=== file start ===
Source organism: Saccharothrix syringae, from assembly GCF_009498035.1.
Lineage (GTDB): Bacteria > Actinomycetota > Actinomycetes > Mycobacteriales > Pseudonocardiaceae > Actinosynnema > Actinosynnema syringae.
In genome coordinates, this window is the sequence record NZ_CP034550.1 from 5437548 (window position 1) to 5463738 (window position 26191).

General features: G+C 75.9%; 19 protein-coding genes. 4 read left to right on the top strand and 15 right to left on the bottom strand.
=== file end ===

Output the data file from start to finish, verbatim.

Source organism: Saccharothrix syringae, from assembly GCF_009498035.1.
Lineage (GTDB): Bacteria > Actinomycetota > Actinomycetes > Mycobacteriales > Pseudonocardiaceae > Actinosynnema > Actinosynnema syringae.
In genome coordinates, this window is the sequence record NZ_CP034550.1 from 5437548 (window position 1) to 5463738 (window position 26191).

General features: G+C 75.9%; 19 protein-coding genes. 4 read left to right on the top strand and 15 right to left on the bottom strand.